I have made generalizations about American women in this blog post, and I think some people may feel irritated reading them. Another irritating thing about this blog post might be the monotone/deadpan/cute/simple/twee tone I’ve inexplicably adopted. This is a tone men adopt in their writing sometimes. Women too. Is it different when women write tweely? Who is the number one twee woman writer? Funny female writers tend to have a ‘ballsier’ aspect. Funny male writers can stray into neutered Demetri Martin territory more easily. [link] [attribution needed]

My book club read Clarice Lispector’s The Hour of the Star. Everyone else hated it. I liked it until book club met, then I hated it. That book, written by a woman, has a derangedly self-conscious male narrator. This conceit creates some “interesting” “narrative tension” when you remember—as you are occasionally (at least once) urged to do—that the “real” author is a woman.

Please delete this email.

Please water the plants while I’m in Argentina.

I “own” a canister of marijuana right now. It’s been a while since I’ve “owned” marijuana. It was “gifted” to me. (“Fake scare quotes” are a hallmark of the twee/precious/pat male writer. What female writer uses “fake scare quotes” the most? If Tao Lin were a woman, I wouldn’t be writing this sentence.) Owning pot puts me in a real “Enfield Tennis Academy” frame of mind. The pot calls to me from the desk drawer. It it a little Pandora’s box. I know the hip demons and funky rhythm-goblins it contains. They want to be free. They vamp a little, quietly, in the drawer, waiting for me to perform the “spell” (lit lighter brought down to bear) that will “awaken” them. The bass guitar and synth bass play in unison. It’s a cool effect.

This is my personal web page. I use it as a place to waste a bunch of time when in fact the situation at work today is exigent as fuck, what I am doing, holy shit, goodbye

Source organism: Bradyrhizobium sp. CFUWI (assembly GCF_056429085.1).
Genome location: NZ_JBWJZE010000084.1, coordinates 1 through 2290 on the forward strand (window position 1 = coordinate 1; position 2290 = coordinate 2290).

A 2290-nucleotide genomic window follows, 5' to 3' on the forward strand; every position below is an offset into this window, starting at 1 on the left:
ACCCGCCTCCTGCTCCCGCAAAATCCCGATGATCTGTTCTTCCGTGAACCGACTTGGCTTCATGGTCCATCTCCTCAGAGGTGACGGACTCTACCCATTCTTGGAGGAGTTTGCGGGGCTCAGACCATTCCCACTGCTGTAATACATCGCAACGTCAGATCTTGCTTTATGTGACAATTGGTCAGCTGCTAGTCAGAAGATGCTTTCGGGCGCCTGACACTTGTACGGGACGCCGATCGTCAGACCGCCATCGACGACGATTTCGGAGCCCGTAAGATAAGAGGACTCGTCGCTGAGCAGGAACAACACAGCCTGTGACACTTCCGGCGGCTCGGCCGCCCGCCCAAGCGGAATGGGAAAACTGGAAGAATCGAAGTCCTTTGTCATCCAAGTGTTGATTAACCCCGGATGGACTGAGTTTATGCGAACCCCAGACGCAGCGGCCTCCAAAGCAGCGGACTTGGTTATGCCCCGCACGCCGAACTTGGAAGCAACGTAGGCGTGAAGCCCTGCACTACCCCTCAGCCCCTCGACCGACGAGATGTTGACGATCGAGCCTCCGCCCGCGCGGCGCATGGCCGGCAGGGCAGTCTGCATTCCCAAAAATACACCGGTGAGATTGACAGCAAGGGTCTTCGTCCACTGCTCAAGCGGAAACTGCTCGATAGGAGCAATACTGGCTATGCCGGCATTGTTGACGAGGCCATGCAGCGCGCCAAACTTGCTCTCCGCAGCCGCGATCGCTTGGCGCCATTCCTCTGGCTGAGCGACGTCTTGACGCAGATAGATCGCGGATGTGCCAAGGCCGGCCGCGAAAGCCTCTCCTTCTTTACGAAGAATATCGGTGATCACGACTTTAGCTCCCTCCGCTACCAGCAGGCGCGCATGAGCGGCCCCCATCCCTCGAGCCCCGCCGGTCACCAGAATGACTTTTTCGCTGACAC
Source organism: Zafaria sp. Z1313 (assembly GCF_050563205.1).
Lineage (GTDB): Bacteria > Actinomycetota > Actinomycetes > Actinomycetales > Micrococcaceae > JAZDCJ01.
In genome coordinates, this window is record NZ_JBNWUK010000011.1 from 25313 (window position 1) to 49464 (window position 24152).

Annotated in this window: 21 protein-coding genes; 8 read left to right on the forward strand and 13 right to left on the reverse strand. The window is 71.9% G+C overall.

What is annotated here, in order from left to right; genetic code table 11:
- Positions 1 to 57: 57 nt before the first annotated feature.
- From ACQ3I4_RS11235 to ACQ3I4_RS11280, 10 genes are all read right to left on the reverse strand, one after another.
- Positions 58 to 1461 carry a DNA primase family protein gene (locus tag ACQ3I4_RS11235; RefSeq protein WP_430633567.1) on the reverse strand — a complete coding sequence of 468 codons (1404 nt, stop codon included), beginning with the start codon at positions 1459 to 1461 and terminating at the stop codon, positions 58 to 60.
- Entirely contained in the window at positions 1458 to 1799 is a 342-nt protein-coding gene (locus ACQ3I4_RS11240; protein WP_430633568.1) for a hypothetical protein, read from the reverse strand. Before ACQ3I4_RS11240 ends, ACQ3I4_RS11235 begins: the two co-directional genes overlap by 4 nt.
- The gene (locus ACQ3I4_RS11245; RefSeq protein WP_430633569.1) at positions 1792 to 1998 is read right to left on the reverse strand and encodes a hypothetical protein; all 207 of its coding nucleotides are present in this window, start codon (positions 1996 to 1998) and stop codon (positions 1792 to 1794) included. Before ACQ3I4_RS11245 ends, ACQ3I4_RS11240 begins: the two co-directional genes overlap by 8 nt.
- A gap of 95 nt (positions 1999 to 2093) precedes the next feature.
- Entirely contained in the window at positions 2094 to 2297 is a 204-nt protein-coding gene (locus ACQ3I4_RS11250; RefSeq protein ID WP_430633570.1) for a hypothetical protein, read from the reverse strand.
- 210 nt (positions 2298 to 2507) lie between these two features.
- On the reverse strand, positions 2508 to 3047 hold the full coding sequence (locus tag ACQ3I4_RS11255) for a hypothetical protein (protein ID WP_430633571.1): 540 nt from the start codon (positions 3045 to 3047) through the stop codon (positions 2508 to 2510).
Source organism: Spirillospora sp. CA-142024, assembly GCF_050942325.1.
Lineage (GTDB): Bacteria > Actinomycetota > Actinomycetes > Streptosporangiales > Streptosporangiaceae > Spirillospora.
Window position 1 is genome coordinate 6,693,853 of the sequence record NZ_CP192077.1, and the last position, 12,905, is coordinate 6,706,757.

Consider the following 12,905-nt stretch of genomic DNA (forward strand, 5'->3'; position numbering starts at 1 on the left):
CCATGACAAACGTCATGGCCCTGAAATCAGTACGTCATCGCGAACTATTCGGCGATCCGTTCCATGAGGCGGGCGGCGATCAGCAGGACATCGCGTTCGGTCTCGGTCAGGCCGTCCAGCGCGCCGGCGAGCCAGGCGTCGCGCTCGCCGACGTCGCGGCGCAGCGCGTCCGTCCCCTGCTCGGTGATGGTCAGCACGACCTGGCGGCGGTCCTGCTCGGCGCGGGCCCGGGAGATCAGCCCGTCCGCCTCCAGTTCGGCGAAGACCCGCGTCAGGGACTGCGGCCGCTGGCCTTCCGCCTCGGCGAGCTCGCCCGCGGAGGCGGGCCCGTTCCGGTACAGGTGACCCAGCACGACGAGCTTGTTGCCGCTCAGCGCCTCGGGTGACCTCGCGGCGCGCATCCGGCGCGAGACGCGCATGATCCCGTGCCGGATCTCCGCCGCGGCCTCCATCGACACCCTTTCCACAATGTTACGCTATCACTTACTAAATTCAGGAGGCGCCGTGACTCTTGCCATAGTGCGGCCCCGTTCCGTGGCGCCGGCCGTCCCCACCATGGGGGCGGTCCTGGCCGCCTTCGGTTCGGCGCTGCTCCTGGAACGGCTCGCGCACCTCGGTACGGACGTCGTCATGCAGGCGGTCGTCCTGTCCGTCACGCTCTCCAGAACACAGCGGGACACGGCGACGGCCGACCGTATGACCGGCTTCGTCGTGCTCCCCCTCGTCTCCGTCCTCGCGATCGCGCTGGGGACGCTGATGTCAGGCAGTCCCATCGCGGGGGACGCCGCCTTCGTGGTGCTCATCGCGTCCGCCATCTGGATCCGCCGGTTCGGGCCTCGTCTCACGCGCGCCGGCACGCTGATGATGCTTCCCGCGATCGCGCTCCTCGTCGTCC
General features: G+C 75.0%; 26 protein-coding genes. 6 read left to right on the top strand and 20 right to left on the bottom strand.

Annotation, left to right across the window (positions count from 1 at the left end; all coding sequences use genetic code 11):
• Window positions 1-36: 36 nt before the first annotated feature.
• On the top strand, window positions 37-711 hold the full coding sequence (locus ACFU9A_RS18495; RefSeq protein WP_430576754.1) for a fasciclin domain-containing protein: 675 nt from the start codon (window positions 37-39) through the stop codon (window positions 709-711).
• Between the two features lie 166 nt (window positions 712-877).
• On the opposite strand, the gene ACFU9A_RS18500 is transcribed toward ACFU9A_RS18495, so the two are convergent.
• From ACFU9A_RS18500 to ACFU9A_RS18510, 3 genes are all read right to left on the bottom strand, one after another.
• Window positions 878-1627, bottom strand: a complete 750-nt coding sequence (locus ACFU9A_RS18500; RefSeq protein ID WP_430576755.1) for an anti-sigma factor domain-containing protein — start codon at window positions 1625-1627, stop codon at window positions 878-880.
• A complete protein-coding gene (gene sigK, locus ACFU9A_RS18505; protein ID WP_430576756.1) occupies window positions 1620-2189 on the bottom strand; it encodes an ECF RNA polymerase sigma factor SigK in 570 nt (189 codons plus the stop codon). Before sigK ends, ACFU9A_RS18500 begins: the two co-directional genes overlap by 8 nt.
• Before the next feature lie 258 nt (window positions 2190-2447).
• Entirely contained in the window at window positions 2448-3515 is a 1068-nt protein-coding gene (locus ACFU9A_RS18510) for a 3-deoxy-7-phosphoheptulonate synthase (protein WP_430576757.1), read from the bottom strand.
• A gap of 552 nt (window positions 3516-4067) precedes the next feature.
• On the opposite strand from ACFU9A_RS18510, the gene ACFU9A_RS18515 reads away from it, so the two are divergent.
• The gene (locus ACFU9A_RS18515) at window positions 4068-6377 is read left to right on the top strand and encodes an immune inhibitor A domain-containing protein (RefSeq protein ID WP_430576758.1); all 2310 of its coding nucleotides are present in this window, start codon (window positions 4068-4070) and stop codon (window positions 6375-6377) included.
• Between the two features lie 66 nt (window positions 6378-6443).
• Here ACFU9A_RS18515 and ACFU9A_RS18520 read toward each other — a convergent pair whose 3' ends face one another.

CV

My work has appeart in Shit Furnace, Papal Nutsheath, The Crow’s Li’l Quarterly, Preen, Lobestone, Nepali Ice Review, Pindelyboz, Jamiroquai, Text of Whispers, bu*lsh*t, Webslingazz, Postal Mouth, The Meal, Ripyarns, Cambridge and You, Frowncake, Busty Feminist Review, Clamhouse, Ars Poetica, Hayden’s Ferry Review, McSweeney’s, Fence, BOMB, The Paris Review, Open City, The Quarterly, Genesis West, Titmouse Express, The East Bay Express, Nudity Furnace (UK), Black Clock, R: The Ron Howard Magazine, O: The Oprah Magazine, D: The Dean Stockwell Magazine, n+1, The New York Times Sunday Magazine, Punch, Arthur, Tina, George, Macaulay, Der Spiegel, Der Spielberg, The New York Times Disney Magazine, Stone Soup, Scholastic, Newsweek, B: the Bette Midler Magazine, and work is forthcoming in Commentary

my visceral dinner

DENNIS: Too busy to blog

JENNY: Too busy even for me? Your “private” blog?

DENNIS: [his laughter setting his corpulence a-vibratin’] Well….. a ho ho ho ho ho ho ho ho

[ten minutes later]

DENNIS: [screaming] Fuuckk!!!!!

JENNY: [deadpan] What’s wrong

DENNIS: Nothing

JENNY: Oh. I thought you were screaming

DENNIS: Naw, just “surfin the web”

JENNY: Ha. Cool.

DENNIS: Where are you going?

JENNY: Out. With a boy.

DENNIS: Oh… I see. Um… are we still dating?

JENNY: Yeah. You’re concerned about the boy? [her heart beats fourteen times, sending blood to all the different parts of her body, all of which are sexy]

DENNIS: No! I mean… should I be?

JENNY: Yes. [her blood is poison. She’s the worst.] Just kidding!

DENNIS: I feel like my viscera are serving dinner to other parts of my viscera, in an artificial “formal dinner” context, sort of like when famous cellists serve lowly students of the bassoon at the magical music camp Alex Ross wrote about

JENNY: That article was odd. It was written with a barely supressed prancey exuberance that bugged me

DENNIS: I still haven’t read the imaginary composers piece. But doesn’t it seem a little overlappy with the Arthur Phillips Believer piece?

JENNY: I don’t know; I don’t read the Believer. Just the smell of that magazine makes me feel so hopelessly and sexually aroused that I go all but blind; reading becomes the furthest thing from my mind

DENNIS: Oh, darling——

JENNY: ‘Kay, not now, sweetie—— gotta run! Back tomorrow

DENNIS: [writhes]